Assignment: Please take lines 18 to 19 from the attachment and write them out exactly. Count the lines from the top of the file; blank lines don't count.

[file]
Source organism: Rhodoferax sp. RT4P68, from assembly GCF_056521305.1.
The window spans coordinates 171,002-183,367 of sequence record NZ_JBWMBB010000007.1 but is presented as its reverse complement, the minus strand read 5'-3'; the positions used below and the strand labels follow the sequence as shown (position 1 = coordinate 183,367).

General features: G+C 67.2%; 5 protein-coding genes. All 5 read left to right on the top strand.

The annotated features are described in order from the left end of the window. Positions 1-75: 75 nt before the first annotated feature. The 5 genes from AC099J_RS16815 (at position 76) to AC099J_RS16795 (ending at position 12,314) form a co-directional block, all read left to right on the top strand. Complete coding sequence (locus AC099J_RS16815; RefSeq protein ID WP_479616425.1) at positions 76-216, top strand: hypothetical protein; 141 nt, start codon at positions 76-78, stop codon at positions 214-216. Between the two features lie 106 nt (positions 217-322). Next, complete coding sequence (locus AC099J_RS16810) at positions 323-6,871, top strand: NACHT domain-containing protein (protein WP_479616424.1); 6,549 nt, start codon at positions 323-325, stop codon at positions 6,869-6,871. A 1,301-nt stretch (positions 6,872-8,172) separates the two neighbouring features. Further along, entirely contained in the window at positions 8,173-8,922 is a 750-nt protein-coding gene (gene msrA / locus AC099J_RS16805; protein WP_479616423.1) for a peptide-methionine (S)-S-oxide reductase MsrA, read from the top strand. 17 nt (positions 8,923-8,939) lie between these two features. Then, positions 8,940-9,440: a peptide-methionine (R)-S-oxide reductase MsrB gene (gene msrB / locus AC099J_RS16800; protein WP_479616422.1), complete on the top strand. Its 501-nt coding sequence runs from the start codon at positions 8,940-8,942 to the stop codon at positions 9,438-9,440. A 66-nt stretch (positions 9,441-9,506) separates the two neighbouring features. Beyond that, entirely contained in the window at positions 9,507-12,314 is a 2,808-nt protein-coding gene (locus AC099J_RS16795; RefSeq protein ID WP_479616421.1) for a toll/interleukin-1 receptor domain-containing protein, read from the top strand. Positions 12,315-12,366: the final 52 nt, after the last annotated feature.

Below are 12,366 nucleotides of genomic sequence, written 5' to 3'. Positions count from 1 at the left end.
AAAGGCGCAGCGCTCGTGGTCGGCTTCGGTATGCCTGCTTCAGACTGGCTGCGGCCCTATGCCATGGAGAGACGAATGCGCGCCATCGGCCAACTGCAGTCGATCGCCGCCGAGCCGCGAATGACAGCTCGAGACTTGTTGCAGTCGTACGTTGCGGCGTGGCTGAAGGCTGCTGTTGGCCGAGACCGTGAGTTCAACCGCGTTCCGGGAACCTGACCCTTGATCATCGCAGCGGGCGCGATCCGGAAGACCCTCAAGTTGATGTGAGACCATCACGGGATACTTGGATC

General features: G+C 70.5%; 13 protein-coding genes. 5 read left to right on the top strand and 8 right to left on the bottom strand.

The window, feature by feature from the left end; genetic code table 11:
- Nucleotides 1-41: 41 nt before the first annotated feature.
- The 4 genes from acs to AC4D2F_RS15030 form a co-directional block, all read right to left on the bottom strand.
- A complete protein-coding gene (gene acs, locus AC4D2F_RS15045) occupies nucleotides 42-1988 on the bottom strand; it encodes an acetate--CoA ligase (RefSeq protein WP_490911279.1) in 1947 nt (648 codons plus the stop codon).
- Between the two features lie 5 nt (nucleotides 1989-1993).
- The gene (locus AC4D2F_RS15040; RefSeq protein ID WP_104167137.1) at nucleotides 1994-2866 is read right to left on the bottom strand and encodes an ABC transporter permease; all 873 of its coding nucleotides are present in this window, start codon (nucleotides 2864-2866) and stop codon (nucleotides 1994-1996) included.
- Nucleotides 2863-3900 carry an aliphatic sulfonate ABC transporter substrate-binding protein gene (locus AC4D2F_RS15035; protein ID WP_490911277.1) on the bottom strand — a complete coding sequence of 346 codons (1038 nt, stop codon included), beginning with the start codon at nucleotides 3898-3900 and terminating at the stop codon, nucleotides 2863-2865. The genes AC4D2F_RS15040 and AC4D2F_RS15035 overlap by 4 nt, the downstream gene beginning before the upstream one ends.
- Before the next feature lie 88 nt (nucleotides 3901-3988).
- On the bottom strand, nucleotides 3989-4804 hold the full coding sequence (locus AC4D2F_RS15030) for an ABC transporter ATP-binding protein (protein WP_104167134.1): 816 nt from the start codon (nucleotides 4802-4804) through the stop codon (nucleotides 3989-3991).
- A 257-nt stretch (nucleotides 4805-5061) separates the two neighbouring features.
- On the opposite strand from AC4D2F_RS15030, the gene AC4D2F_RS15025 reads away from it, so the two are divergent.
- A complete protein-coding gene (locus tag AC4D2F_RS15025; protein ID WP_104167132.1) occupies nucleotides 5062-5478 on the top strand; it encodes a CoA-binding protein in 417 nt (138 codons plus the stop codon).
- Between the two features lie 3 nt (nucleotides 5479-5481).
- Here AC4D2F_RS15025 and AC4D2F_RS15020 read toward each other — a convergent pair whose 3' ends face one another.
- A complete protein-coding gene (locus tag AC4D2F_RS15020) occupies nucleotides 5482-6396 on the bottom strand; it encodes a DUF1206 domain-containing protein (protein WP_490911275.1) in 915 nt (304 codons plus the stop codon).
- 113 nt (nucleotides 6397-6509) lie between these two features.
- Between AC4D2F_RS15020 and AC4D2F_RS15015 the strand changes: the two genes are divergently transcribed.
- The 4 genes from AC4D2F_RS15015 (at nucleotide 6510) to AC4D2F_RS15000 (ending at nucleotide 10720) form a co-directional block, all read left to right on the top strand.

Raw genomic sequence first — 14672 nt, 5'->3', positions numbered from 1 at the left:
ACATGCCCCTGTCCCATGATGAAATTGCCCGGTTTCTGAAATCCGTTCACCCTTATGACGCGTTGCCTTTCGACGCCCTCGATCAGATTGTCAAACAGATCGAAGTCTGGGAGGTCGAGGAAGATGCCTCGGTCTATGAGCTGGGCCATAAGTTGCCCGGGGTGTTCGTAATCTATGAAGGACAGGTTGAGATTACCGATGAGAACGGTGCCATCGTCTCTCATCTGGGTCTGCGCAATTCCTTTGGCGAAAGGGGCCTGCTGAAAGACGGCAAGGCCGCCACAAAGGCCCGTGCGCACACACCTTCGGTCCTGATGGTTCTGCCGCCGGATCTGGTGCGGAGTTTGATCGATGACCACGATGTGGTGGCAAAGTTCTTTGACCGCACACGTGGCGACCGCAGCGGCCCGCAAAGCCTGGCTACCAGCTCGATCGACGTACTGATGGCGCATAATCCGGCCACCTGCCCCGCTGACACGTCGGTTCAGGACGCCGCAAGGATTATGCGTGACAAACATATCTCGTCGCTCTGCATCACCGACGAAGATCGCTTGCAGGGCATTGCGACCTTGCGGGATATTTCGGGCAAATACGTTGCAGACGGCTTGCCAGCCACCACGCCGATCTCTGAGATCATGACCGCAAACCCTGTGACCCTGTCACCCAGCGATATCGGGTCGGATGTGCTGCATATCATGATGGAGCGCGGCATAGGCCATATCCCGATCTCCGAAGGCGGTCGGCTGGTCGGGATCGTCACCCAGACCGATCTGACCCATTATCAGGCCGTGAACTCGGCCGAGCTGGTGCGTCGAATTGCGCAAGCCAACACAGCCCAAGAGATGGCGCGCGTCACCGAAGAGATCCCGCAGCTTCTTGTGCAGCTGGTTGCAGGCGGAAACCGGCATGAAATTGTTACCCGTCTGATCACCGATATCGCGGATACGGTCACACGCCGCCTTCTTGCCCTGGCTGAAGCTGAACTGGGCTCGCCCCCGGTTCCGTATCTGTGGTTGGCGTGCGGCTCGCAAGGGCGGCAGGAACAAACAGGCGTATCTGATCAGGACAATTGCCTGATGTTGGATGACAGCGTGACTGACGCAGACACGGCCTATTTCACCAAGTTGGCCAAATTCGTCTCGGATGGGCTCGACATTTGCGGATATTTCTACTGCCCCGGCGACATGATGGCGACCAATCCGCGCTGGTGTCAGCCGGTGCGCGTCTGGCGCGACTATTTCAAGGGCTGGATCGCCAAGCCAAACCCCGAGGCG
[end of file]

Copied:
- On the opposite strand from AC4D2F_RS15030, the gene AC4D2F_RS15025 reads away from it, so the two are divergent.
- A complete protein-coding gene (locus tag AC4D2F_RS15025; protein ID WP_104167132.1) occupies nucleotides 5062-5478 on the top strand; it encodes a CoA-binding protein in 417 nt (138 codons plus the stop codon).